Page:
Wednesday, 22 April 2015

How to dress for Royal Ascot!

Within betting circles, Royal Ascot may be one of the biggest and most discussed events of the year. However, there is another group of people who are equally crazy about the horse race meeting but for a very different reason. This group is the fashionistas.


March's Cheltenham Festival and April’s Grand National may be jump racing events, while Royal Ascot is flat racing, but they prove a similar build-up for both bettors and fashionistas. Whilst punters cannot wait for the chance to win a bit of money, fashion lovers are equally engrossed by seeing what outfits will be on show at the Ladies Days of Cheltenham and the Grand National. They want to see how these will influence the fashion choices of those impeccably groomed women who will be descending upon Ascot in June.
This year, for example, saw glamour girl Katie Price reveal a much more demure and classic look than usual when socialising with Camilla, The Duchess of Cornwall at Cheltenham. However, regardless of if you want vibrancy or sophistication to embody elegance or make a splashy statement, there are a few ground rules you must follow for dressing for Royal Ascot or any other horse racing event.
Be A Mad Hatter
Hats are not just traditional attire for a day at the races but, in many cases, a required part of the dress code by organisers. Whilst eccentric and gravity-defying examples tend to be the ones which are splashed across the tabloids, there is no need to be O.T.T. with your hat choice if you are not comfortable with it. However, for the more out-there dressers amongst you, a day at the racecourse is the perfect excuse to dust-off your most outrageous and complex headwear that can double as a radio receptor.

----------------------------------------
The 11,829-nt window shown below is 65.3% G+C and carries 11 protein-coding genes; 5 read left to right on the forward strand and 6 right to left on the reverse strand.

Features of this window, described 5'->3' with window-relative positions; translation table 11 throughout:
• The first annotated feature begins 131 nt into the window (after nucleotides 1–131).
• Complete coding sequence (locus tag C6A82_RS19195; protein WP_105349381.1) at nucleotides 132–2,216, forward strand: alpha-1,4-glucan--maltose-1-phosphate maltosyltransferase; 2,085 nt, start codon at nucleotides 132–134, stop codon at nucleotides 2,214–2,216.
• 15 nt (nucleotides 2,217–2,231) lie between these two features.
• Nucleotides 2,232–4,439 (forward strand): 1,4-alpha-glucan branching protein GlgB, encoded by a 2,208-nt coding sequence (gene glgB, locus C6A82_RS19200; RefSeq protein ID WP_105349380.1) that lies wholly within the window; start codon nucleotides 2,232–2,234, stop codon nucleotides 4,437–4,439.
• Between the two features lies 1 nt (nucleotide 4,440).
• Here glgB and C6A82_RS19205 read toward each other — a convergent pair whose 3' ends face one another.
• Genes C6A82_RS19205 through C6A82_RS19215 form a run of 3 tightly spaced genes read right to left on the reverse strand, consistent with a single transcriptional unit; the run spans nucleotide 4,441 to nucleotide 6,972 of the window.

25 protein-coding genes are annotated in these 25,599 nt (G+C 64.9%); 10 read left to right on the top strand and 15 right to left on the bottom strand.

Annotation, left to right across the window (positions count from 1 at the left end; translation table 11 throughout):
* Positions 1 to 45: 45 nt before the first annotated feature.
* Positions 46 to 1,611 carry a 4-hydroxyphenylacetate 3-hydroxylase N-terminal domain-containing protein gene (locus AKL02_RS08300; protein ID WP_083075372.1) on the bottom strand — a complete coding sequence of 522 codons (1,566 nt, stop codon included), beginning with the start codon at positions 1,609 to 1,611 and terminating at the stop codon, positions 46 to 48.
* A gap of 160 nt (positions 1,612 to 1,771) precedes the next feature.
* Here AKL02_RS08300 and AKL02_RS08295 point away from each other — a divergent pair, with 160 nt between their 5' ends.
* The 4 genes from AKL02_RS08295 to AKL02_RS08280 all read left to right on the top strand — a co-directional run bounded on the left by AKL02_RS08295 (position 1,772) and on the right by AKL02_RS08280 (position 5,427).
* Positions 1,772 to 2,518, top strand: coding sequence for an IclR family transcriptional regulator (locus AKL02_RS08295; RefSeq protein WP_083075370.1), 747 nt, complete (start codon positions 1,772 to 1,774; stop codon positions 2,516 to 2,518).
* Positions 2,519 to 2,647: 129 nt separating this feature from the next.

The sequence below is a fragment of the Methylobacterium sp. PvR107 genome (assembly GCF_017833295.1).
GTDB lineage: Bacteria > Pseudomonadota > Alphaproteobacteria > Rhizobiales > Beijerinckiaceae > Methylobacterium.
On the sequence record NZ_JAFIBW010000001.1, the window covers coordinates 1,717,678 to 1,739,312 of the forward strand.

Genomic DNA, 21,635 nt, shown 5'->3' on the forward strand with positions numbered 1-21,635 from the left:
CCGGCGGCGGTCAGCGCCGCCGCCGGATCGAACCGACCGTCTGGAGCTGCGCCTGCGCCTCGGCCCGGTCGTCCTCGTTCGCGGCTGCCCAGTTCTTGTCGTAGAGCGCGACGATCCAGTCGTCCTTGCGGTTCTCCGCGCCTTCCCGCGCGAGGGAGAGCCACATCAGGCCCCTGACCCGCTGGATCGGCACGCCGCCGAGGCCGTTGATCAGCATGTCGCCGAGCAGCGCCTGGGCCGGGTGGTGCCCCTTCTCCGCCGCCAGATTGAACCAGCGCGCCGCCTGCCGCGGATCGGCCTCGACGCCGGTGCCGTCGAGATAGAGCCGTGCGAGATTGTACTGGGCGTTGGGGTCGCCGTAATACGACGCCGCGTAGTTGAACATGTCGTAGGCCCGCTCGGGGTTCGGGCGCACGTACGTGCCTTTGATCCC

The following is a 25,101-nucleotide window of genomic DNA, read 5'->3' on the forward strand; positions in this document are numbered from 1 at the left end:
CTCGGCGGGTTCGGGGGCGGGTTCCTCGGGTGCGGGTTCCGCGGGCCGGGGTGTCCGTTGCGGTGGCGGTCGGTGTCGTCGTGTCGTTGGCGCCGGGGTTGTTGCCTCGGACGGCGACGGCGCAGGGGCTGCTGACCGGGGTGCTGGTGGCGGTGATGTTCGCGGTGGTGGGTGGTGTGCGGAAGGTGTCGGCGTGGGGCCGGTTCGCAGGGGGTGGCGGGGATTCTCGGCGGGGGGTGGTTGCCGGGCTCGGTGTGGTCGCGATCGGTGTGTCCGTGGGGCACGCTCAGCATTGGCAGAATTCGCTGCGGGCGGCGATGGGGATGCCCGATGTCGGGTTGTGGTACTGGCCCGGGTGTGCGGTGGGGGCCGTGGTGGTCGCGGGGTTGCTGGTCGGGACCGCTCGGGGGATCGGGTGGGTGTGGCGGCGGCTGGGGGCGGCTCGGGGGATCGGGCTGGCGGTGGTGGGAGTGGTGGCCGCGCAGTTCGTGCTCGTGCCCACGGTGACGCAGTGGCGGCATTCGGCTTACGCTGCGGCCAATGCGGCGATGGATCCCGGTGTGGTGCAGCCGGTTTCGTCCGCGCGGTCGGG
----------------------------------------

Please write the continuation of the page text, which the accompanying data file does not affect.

However, if this does not sound like your bag – or hat – there are plenty of more simple designs that will still give you that injection of traditional horse racing glamour. A pillbox hat, favoured by royalty, is a great example of this. If selected in a bold colour, this sturdy and unfussy design is practical whilst still being fashionable. 
See You In Heels
Although not exactly a match made in heaven from a practical standpoint, a pair of killer heels and the racetrack have been going steady for years. The key when selecting an appropriate pair of heels for these type of events is to go for simple and sturdy without being frumpy or lumpy.
A solid heel is a must, unless you want to see a mud-embedded heel send you sprawling to the grassy floor. However, a sturdy heel does not have to give off a matronly vibe. Pick an elegant pair, with rounded edges and a smooth finish. This will neutralise the hefty heel without compromising on practicality. An open toe or an abundance of straps will make the look fussy or tacky, so pick a simple design perhaps jazzed-up with a bold colour or glittery embellishment.
A Dress that Impresses
Most racetracks operate a strict no-shoulders policy. Spaghetti straps, in particular, are a massive no, no. The overall look for the Royal Ascot races should be both striking yet understated. Your dress should have clean lines and minimal embellishments. A statement design feature or two is fine, but do not go overboard.
With huge hats and bold colours, your dress should complement rather than overshadow these other flashy elements of your outfits. You do not want too much going on and less is really more. Another golden rule is showing off either your legs or cleavage but not both. There is nothing wrong with letting your endless legs do the talking or emphasising your curves in a tasteful way, but attempting to do both will somewhat jar against the formal yet earthy ambiance.

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